Microbial activity response to drought was found to be dependent on soil organic matter quality12 and soil properties13. Biochar addition, depending on BC feedstock14 and production conditions15,16,17, may strongly affect hydraulic properties18 and thereby alter microbial activity under drought conditions.

The degradation of BC is assumed to be mostly microbial induced, but Zimmerman19 and Cheng, et al.20 showed that abiotic BC-C release due to processes such as chemical oxidation, photooxidation, or solubilisation can significantly contribute to the C release.  Aging after field exposure can significantly alter physico-chemical parameters of the BC21 and therefore most probably its effects on soil parameters22,23. Biochar addition to soil may also change microbial community composition24. An indicator used to determine the microbial use of carbon is the metabolic quotient (qCO2), considering the respiration rate CO2-C per unit microbial biomass C25. The qCO2 was found to decrease by 13% after BC amendment compared to the control indicating improved soil biophysical conditions26. While the microbial biomass responded with growth, the total soil CO2 production remained unchanged after BC amendment.

Biochar properties strongly changed as a consequence of short term field exposure of less than 6 months. In particular, increasing surface area and changes in chemical properties were observed27,28,29, recently discussed as caused by organic coatings30,31. This resulted in increasing wettability of the BC over time, and hence, a better availability for microbial degradation32. Artificial weathering induced through chemical and/or physical treatments increased carbonyl and carboxylic functional groups as well as the biological stability of the residual BC33,34.

We investigated the effects of physico-chemical changes occurring in BC amended soils with time of field exposure on the response of microbial parameters to drought stress. We hypothesized that BC aging impacts soil hydraulic properties and affects microbial activity under drought conditions. We set up an incubation experiment with soil containing 13C labeled BC (1) added to soil after production (BCfresh) and (2) sampled after 3 years of field exposure (BCaged). The 13C labeling allowed us to monitor mineralization of native SOC in addition to total SOC. Our specific objectives were to quantify the effect of fresh and aged BC (i) on soil hydraulic properties ii) microbial biomass, its activity and metabolic quotient and iii) native SOC mineralization. The soils were incubated under two different water potentials to investigate the impact of drought on these parameters.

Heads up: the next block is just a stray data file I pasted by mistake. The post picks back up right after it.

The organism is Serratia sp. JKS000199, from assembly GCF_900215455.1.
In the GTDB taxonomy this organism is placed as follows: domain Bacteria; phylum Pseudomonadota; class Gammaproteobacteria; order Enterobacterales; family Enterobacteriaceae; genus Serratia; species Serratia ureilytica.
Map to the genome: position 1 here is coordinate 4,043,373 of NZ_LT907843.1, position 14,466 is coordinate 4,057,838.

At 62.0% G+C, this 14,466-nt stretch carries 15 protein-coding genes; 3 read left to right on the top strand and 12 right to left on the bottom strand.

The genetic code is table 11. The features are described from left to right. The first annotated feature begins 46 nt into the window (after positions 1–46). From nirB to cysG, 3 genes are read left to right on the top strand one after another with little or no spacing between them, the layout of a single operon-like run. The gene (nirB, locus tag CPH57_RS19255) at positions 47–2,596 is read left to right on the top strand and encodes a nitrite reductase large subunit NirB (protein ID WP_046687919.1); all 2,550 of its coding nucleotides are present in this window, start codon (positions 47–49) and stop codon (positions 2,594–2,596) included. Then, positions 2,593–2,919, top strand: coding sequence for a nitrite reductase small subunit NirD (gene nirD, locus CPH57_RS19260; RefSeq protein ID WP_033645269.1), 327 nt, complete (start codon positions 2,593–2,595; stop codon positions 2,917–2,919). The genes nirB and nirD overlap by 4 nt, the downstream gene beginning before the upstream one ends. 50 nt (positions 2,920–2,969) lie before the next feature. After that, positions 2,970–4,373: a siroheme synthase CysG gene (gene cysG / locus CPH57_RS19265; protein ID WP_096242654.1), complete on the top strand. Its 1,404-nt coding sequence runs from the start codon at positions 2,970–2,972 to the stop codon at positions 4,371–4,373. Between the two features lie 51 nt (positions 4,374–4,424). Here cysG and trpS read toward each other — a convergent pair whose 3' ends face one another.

Material and Methods

Study site

The soil used in this study was sampled from a BC field experiment located at the site of the long-term field experiment “SOERE ACBB” managed by INRA (National Institute of Agricultural Research) in Lusignan (46°25″12.91″N; 0°07″29.35″ E), France. Mean annual rainfall is 800 mm and the mean annual temperature is 11 °C. The soil is classified as a Dystric Cambisol35 with loamy texture (11% sand, 72% silt and 17% clay), a bulk density of 1.4 g cm−3 and a pH of 6.0 (control soils) and 6.4 (biochar plots). It was considered that total C concentrations represent organic carbon (OC) because we did not find any evidence of inorganic C contribution to our soils using acid treatment. The OC and total N content was 1.4% and 0.16%, respectively36. Before 2012, the field was a temporary grassland (C3 plants) and is now cultivated with Festuca arundinacea and Dactylis glomerata. The field experiment comprised 8 plots of a size of 16 m²: 4 BC amended plots and 4 control plots. A single addition of 3 kg m−2 13C labeled BC to the upper 10 cm took place in May 2012 by a rotary hoeing. After three years, BC amendment led to pH increase from 6.0 (control) to 6.4 (BC). An aliquot of the BC used for the field experiment was stored in the laboratory for three years for reasons of comparison.